In Spain, we found algae that can live on Mars

Biologists found in one of the saline lakes of Spain an extremely unusual algae capable of living in a dense “brine” of Martian streams and underground moisture reserves. They told about this opening at the conference of the European Planetary Community, which is taking place this week in Berlin.

“The ability of these extremist microbes to survive on Earth in the same conditions that now reign on Mars suggests that they could thrive on the red planet, which in turn indicates the need for additional protection of Mars from” guests “from the Earth, and allows us to reflect on the terraforming of Mars with similar algae,” said Felipe Gomez of the Spanish Astrobiological Center in Madrid.

Gomez and his colleagues have been studying the most “alien” corners of the Earth for several years, such as the Danakil hollow in Ethiopia, hoping to find microbes and multicellular creatures that can live and thrive on Mars, as well as in the oceans of Europe and Enceladus.

Gomez and his colleague Rebecca Thombre of the College of Science, Arts and Business in Pune, India, have made an extremely interesting discovery, studying the flora and fauna of Lake Tires, located on the plains of La Mancha in central Spain.

This pond, as noted by scientists, is divided into several weakly communicating parts, some of which are saturated with a large amount of salt and sulfur compounds. Such exotic conditions attract many extremophile microbes, whose colonies stain the water of Tires in an exotic reddish-yellow color.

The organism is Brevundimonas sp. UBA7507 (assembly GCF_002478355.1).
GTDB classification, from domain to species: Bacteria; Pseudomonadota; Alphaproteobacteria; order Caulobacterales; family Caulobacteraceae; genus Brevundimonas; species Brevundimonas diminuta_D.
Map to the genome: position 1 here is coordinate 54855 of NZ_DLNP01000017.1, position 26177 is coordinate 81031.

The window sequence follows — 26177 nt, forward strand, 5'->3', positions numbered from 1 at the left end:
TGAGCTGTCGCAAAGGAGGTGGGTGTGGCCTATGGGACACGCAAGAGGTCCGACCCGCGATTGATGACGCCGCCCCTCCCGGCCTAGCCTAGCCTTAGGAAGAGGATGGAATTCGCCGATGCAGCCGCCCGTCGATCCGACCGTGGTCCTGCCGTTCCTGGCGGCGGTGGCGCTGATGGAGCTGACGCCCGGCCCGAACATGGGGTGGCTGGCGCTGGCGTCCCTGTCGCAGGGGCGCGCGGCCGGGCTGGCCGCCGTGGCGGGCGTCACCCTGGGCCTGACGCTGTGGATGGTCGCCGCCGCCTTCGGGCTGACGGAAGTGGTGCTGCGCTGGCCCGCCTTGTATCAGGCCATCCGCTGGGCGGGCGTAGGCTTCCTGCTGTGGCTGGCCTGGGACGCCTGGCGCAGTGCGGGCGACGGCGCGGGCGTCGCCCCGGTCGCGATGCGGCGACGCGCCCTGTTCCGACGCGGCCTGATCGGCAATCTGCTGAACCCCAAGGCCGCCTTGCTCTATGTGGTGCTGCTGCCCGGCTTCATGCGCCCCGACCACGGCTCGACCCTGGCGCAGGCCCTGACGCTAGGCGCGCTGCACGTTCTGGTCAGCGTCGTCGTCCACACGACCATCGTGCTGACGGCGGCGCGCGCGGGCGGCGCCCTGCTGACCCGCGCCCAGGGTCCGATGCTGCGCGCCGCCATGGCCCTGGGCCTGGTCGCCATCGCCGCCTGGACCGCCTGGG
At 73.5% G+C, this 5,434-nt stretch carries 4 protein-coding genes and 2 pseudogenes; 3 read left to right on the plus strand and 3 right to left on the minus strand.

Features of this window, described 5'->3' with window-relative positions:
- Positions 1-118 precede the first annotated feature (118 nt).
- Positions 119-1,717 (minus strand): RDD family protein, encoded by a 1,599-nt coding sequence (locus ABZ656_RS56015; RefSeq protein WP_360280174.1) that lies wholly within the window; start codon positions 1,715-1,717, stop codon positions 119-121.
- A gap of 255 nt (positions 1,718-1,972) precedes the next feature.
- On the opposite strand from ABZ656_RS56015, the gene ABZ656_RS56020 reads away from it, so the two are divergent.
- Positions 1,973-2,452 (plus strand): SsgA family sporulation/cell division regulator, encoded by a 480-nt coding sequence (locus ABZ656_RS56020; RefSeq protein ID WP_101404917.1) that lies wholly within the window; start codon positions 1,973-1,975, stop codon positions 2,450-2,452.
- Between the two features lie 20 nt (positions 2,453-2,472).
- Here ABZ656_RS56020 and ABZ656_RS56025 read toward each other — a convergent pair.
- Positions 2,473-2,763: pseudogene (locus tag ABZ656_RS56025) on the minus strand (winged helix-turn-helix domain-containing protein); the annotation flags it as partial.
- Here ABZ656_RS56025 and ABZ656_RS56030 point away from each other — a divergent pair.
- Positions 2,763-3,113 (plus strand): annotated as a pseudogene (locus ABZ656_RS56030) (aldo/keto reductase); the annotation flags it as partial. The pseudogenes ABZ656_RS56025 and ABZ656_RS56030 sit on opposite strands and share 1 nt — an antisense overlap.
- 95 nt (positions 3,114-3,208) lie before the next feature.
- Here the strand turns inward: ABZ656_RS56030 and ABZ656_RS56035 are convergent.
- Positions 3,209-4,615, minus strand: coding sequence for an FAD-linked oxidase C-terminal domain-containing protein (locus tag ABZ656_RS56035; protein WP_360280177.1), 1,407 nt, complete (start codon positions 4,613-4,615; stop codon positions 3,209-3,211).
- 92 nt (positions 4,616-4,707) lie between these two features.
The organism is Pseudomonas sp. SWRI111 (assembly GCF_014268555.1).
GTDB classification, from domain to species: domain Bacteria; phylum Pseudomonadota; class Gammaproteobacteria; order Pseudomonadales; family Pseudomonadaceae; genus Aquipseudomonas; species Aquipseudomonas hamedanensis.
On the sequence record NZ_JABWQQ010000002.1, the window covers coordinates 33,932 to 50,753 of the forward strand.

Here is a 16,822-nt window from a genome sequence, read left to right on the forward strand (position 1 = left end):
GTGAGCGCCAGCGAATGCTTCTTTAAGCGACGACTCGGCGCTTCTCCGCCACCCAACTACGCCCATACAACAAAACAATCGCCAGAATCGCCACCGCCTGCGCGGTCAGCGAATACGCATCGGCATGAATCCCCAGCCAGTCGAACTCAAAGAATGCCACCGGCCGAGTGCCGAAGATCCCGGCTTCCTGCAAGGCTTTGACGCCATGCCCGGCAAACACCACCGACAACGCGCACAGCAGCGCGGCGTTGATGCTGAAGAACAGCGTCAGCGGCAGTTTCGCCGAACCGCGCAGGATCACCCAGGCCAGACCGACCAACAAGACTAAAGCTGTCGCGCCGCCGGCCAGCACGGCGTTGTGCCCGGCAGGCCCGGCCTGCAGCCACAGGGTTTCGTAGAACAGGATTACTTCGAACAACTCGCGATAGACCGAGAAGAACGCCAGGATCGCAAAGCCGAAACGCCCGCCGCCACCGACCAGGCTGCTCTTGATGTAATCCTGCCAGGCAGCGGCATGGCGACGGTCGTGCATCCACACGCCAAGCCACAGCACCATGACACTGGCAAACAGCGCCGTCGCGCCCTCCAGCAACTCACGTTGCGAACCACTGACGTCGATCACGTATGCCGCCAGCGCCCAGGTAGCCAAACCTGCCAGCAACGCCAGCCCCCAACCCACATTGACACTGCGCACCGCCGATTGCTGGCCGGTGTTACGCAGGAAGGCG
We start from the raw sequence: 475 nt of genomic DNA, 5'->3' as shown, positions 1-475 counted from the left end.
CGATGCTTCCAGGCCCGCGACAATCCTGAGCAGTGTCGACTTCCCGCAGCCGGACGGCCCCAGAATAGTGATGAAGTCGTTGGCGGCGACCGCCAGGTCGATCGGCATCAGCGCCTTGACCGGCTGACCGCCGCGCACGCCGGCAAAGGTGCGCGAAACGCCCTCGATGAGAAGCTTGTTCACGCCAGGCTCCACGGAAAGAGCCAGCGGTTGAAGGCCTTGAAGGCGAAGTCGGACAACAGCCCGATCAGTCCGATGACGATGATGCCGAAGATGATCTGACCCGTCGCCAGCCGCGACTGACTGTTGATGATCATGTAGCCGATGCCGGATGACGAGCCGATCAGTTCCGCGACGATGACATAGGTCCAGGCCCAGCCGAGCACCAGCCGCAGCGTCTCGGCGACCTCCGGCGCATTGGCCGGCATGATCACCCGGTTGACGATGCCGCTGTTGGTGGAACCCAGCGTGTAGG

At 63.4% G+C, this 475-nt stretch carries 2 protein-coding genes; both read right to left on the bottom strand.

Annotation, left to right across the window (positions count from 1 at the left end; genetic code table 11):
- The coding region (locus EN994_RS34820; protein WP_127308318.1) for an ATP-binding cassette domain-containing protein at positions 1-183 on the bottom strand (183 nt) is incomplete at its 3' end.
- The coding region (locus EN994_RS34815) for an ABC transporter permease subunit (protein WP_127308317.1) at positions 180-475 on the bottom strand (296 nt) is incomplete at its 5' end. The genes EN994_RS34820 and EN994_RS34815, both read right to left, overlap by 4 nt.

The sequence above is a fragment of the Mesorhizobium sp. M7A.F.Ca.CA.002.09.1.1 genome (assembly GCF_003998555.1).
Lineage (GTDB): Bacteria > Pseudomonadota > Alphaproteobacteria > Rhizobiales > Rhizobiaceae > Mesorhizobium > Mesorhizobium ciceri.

Studying their species and genetic diversity, Tombre and Gomez came across the first representative of the plant world, able to live on Mars and withstand extremely high concentrations of salt in the water. The new alga was called Dunaliella salina EP-1.

“This subspecies of dunalliels is one of the most unstable extremophiles on Earth, as a rule, microbes can not live in saline reservoirs because the water begins to” drain “from their cells.The inhabitant of this lake bypasses this problem by producing glycerol and other molecules, which create an analogue of a high concentration of salt inside the cell, which prevents the escape of moisture, “- explains Tombre.

In addition to dunalliella, the scientists found another potential “colonizer” of Mars in the waters of Tirez – the microbe Halomonas gomseomensis, also capable of carrying large concentrations of salt. Both of them, as Gomez and Tombre note, can be used not only for terraforming Mars, but also as components of various biotechnological installations on the Earth.